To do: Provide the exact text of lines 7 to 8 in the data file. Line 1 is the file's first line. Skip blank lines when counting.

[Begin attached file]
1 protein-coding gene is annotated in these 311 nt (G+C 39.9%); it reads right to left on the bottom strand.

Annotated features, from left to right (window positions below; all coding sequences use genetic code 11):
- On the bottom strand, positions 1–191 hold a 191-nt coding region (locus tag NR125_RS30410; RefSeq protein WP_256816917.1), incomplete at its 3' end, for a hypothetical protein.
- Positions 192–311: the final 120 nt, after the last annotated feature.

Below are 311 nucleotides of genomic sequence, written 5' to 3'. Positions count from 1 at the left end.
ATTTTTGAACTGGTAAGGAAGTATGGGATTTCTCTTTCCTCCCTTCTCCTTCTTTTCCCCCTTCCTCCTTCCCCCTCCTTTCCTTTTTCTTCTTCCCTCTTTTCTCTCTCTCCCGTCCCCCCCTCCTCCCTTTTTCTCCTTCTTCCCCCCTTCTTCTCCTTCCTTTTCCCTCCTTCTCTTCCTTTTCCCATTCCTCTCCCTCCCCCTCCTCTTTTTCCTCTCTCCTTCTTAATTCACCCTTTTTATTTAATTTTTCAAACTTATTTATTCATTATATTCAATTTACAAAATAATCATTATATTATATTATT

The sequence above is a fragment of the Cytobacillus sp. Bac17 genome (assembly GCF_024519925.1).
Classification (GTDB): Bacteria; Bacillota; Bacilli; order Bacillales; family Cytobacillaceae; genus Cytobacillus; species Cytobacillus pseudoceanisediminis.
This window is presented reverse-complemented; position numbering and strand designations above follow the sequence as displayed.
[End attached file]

The sequence above is a fragment of the Cytobacillus sp. Bac17 genome (assembly GCF_024519925.1).
Classification (GTDB): Bacteria; Bacillota; Bacilli; order Bacillales; family Cytobacillaceae; genus Cytobacillus; species Cytobacillus pseudoceanisediminis.